In order to understand Humboldtian science, it must be positioned in the context of what other ecologists were studying and discovering during the time that Humboldt was publishing his work. Natural history in the eighteenth century was the “nomination of the visible” [5].. Linnaeus was preoccupied with fitting all nature into taxonomy, fixated on only what was visible. Move towards the turn of the nineteenth century where Immanuel Kant became interested in understanding where species derived from, he was not as concerned with an organism’s physical attributes. Next, Johann Reinhold Forster, one of Humboldt’s future partners, became interested in the study of vegetation as an essential way of understand nature and its relationship with human society. Proceeding Forster, Karl Willdenow examined floristic plant geography, the distribution of plants and regionality as a whole. All of these pieces in the history before Humboldt help to shape what is defined as Humboldtian science. Humboldt took into account both the outward appearance and inward meaning of plant species. His attention to natural aesthetics and empirical data and evidence his what set his scientific work apart from ecologists before him. Malcolm so aptly puts it as; “Humboldt effortlessly combined a commitment to empiricism and the experimental elucidation of the laws of nature with an equally strong commitment to holism and to a view of nature which was intended to be aesthetically and spiritually satisfactory” [6]. It was through this holistic approach to science and the study of nature that Humboldt was able to find a web of interconnectedness despite a multitude of extensive differences between different species of organisms <ref>Home, Roderick Weir. 1995. “Humboldtian Science revisited: an Australian case study.” History of Science. 33: 17. Cite error: The opening <ref> tag is malformed or has a bad name (see the help page). . 101.110.53.90 (talk) 22:04, 10 January 2017 (UTC) — Preceding unsigned comment added by Alilafferty (talkcontribs) 04:40, 1 April 2014 (UTC)

Alexander von Humboldt?[edit]

Humboldtian science refers to the ideas proposed by Wilhelm von Humboldt (not by his brother: Alexander). This is just an example, but the entire article has shortcomings like this and does not really reflect the ideas behind Humboldtian science. Humboldtian science is not "the accurate, measured study of widespread but interconnected real phenomena in order to find a definite law and a dynamical cause". Rather, it is about combining reseach and teaching at universities and about ensuring independence of universities from interests of third parties (e.g. states, companies). Most of today's universities are based on Humboldt's ideas. Thus, the article urgently needs to be rewritten. 92.231.84.170 (talk) 00:06, 19 May 2013 (UTC)

Peer Review, 4/15[edit]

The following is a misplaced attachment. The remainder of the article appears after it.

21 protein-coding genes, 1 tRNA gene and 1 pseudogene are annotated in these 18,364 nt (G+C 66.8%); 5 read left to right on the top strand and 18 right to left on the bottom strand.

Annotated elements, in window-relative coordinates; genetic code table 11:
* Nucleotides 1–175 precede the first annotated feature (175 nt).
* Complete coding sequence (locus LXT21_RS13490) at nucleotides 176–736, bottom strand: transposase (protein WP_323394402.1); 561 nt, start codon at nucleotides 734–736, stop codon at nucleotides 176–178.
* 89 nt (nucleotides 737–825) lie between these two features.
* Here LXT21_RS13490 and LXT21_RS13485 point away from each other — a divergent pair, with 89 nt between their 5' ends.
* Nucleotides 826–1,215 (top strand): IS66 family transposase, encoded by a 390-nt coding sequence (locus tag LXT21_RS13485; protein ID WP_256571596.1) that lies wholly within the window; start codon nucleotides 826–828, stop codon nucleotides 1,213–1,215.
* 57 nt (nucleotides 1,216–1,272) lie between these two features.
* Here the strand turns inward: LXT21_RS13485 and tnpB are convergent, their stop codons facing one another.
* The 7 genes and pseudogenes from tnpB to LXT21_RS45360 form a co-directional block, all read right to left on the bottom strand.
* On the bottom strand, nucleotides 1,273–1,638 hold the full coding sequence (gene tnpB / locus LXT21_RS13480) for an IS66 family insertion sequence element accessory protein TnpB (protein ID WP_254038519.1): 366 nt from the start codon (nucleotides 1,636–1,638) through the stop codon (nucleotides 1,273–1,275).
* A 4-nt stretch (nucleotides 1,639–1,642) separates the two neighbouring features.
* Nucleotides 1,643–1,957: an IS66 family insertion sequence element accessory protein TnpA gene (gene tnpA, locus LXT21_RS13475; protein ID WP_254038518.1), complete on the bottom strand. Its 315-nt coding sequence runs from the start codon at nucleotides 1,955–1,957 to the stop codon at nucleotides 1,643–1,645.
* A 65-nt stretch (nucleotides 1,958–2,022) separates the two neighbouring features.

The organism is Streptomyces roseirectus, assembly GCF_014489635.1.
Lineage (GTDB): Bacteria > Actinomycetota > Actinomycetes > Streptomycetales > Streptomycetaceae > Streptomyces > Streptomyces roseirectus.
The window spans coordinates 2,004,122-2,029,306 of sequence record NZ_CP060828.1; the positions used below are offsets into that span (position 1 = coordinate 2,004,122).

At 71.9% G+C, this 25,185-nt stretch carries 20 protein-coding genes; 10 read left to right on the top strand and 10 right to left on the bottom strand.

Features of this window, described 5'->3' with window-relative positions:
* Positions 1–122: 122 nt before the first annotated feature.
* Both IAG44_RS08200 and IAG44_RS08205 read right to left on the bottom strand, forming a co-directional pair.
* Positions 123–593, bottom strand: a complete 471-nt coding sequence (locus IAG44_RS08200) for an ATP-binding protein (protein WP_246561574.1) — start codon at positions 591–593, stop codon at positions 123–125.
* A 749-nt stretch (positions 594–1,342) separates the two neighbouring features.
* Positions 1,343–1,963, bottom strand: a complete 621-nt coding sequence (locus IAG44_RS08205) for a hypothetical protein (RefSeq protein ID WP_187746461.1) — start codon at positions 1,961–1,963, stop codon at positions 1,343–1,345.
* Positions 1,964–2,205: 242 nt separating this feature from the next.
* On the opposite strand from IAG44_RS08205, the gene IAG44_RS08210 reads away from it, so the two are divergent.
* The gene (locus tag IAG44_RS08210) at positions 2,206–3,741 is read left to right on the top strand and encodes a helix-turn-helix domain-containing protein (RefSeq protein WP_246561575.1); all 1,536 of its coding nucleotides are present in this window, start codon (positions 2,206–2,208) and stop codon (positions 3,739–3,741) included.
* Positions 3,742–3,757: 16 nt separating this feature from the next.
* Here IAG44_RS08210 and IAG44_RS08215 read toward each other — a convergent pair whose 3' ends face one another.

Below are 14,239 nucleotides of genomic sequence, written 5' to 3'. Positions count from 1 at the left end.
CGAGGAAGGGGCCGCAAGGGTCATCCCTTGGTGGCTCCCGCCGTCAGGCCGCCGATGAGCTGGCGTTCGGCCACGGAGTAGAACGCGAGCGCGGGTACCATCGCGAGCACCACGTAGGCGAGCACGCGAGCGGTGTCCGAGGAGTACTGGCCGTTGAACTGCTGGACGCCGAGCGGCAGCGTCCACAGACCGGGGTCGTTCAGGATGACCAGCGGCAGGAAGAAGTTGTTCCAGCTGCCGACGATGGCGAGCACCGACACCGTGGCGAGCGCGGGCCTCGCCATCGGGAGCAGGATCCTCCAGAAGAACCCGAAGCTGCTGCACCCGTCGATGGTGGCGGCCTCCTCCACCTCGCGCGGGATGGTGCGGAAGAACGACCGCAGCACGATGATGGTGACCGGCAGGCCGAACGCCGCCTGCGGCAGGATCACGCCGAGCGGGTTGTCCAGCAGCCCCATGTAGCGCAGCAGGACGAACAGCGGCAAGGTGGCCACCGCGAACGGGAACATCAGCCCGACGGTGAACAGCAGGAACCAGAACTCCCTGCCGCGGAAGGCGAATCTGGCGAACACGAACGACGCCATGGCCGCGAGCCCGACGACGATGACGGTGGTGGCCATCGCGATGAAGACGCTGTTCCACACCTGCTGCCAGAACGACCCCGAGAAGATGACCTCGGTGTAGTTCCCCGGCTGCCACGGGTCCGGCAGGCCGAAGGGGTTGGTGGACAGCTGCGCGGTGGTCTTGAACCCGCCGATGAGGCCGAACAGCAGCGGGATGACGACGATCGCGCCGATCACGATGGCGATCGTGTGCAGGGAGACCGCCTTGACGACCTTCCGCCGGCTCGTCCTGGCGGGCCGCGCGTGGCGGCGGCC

Ali great job so far with your article. The substance is really good and I enjoyed reading it for my peer review. My first suggestion would be just to proof-read over the article again, there are a few simple typos and some sentences that run on or need a little clarification. The lead section flows really well with the rest of the article in planning out what you are going to talk about. I see you mention the books Essay on the Geography of Plants and Kosmos. Just make sure that those are italicized in the article. Also you may want to rephrase the beginning of the lead section because it is a little hard to follow but the ending about interdependence and terrestrial physics flows well with the rest of the article. The overall structure is organized well. You have good facts and coverage but maybe add more on the work and background of Susan Cannon in the definition of Humboldtian Science because she did help coin the term. The ideas of Cannon also might work well in a section called 'The Transformation of Humboldtian Science' which could easily replace the 'Impact' section. Since the work Humboldt has done is a lot different than what we view as Humboldtian Science today you might want to show who changed what ideas. In the lead section you mention "Essay on the Geography of Plants and "Kosmos, you might want to place some information in the article from those references. I haven't read Essay on the Geography of Plants but I know with "Kosmos" you could talk about how Humboldt brought scientific thinking to a universal level. Also within the article make sure you make clickable links to the pages of relevant terms, for example isotherms should be clickable so people can navigate and learn about his work on isotherms or familiarize themselves with the term. In the impact section there is a comment about his work being "unparalleled" which may seem biased but besides that your work is very unbiased. The reason why I suggested changing the impact section to a transformation section is that Humboldt did influence many other scientists but it would be great to show how those scientists interpreted his work and turned it into the knowledge that we know today. In the end your article is looking good and the data you have to support your claims is fantastic! Your references are reliable but there is always room for more!